Dr. Dorothy Ferebee was a tireless advocate for racial equality and women's health care. In 1925 in a derelict section of Capitol Hill, she established Southeast Neighborhood House, to provide health care for impoverished African Americans. She also set up the Southeast Neighborhood Society, with playground and day care for children of working mothers. At Howard University Medical School, she was appointed director of Health Services. She was founding president of the Women's Institute, an organization that serves educational, community, government, and non-profit organizations, as well as individual patients.
Dorothy Celeste Boulding was born in Norfolk, Virginia. Her father's parents were former slaves. While she was young her family moved north to Boston, Massachusetts, where Dorothy and her brother Ruffin grew up in the middle-class neighborhood of Beacon Hill. Her family enriched her childhood, serving as excellent role models. With eight attorneys among them, discussions about law dominated the household. One of Dorothy Boulding's uncles, George Lewis Ruffin, was the first African-American graduate of Harvard Law School and later became Massachusetts's first black judge. "All I heard at the table was 'your honor, I object,' or 'answer the question yes or no.' Yet all my life I wanted to be a doctor."
Since she was a child, Dorothy Boulding wanted to help cure the injured. While her friends played with toys, she doctored ailing and injured animals, "I would nurse and help the birds that fell out of trees, the dog that lost a fight."
After graduating from English High School with highest honors, Dorothy Boulding attended Simmons College in Boston and decided to apply to medical school and she was accepted into Tufts University School of Medicine. Although she graduated among the top five in her class, she met a blockade of racism when she applied for internships at white hospitals. So Dr. Boulding moved to Washington, D.C., for an internship at Freedmen's Hospital, the precursor to Howard University and one of the few hospitals under African-American administration that provided health care to the black community.
After completing her internship in 1925, Dr. Boulding opened her own practice in a derelict area of Capitol Hill, without ambulance service. To augment health care in the neighborhood, she persuaded the trustees of the Friendship House, a charitable segregated medical center, to open an adjunct clinic for African-Americans. The new facility was named Southeast Neighborhood House. She also set up the Southeast Neighborhood Society, with playground and day care for children of working mothers. That same year she joined the faculty of Howard University Medical School, and became the founding president of the philanthropoic and educational Women's Institute.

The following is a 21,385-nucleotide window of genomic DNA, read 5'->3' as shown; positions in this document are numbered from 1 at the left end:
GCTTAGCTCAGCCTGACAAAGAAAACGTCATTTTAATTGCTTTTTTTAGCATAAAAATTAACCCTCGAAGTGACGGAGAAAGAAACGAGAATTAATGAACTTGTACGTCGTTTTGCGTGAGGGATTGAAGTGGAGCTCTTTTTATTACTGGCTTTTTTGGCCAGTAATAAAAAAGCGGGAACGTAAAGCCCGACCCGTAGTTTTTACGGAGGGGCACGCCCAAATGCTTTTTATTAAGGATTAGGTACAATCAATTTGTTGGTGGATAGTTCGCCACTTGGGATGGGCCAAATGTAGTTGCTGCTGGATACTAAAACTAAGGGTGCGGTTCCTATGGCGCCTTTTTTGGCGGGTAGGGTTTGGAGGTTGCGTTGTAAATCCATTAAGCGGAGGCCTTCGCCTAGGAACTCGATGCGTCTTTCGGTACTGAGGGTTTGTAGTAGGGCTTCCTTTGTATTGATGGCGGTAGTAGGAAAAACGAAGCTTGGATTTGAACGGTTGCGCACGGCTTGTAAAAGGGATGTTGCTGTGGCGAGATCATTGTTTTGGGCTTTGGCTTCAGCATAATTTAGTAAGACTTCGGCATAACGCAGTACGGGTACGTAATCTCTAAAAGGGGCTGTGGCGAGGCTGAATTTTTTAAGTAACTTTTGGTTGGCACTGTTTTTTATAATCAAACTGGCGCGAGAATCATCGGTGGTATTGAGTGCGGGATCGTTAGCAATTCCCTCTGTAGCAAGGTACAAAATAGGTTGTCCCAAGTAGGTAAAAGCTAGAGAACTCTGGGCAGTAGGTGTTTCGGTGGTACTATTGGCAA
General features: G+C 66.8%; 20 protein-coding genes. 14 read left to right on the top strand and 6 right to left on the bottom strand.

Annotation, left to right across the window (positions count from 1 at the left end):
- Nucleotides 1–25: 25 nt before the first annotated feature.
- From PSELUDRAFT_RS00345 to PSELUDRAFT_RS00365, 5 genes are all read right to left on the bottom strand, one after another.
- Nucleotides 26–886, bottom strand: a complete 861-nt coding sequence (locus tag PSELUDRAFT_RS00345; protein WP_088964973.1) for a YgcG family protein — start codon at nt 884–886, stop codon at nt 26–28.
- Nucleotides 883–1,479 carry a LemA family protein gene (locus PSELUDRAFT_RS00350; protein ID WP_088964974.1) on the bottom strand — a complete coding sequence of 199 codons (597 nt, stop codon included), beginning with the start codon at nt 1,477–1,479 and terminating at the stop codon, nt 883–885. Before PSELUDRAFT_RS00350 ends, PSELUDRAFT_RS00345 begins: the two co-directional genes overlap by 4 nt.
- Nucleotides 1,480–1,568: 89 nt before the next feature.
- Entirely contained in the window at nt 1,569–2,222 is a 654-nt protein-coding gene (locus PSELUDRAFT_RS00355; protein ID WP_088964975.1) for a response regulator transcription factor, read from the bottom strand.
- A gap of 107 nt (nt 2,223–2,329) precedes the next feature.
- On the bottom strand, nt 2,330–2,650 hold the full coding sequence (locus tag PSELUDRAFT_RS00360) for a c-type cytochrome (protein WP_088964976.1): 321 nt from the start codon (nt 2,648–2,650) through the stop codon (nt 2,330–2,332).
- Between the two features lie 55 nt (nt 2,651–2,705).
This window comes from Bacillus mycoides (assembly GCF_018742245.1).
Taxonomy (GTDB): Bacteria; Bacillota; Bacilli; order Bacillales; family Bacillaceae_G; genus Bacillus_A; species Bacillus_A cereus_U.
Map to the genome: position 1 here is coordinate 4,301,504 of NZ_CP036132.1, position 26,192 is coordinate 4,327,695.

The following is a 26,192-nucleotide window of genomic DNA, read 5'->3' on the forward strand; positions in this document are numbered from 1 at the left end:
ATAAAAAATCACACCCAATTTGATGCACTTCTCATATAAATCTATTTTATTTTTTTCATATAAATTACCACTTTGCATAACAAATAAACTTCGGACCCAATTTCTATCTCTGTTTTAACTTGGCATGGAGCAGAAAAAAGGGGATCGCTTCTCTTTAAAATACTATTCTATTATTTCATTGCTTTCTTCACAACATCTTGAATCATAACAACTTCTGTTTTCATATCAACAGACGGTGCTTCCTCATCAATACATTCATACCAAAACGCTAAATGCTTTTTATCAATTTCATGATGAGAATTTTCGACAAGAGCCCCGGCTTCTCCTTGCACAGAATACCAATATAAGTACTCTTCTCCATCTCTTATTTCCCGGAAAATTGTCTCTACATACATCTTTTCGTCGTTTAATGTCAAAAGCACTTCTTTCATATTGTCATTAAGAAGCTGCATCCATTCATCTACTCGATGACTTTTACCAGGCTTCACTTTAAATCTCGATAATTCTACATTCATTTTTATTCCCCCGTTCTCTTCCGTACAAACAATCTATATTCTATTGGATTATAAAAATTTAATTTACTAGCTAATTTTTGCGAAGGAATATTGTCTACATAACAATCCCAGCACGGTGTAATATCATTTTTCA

In 1930, Dr. Boulding married Claude Thurston Ferebee, a dentist and instructor at Howard University College of Dentistry. A year after their marriage, the couple had twins, Claude Jr. and Dorothy. Tragically, their daughter contracted flu and died at age 18.
The Great Depression of the 1930s was devastating to the poorest members of society. In 1934 the philanthropic sorority Alpha Kappa Alpha (the first African-American sorority, founded 1908) sponsored the Mississippi Health Project to bring primary medical care to the rural black population across the state of Mississippi, who struggled to receive even the most basic health care. Dr. Ferebee served as medical director of the project which was active for two to six weeks every summer from 1935 to 1942. Dr. Ferebee, a long-term member of the sorority, was elected President of Alpha Kappa Alpha in 1939.
Through contacts with the United States Public Health Service, an endorsement by Senator Byron Patton (Pat) Harrison (D-Miss), and the State Department of Health at Jackson, Mississippi, the project sent mobile medical units into regions of poverty in the rural South.
Alpha Kappa Alpha members used the Mississippi Health Project to bring federal attention to the needs of African Americans in the rural South. In the face of hostile, intimidating, and suspicious white plantation owners, project participants launched smallpox and diphtheria immunization programs in ramshackle communities of black sharecroppers. They also tackled widespread malnutrition and venereal disease.
In 1949 Dr. Ferebee was appointed director of Howard University Medical School's health services, a post she held until 1968. An active member of the National Council of Negro Women, she succeeded her friend Mary McLeod Bethune as its second president from 1949 to 1953, and expanded the organization's efforts to eliminate discrimination against minorities in housing, health care, education, and the armed forces.
In the 1960s, when President John F. Kennedy appointed her to the Council for Food for Peace, she toured Africa for five months, lecturing on preventive medicine. She died on September 14, 1980, in Washington D.C.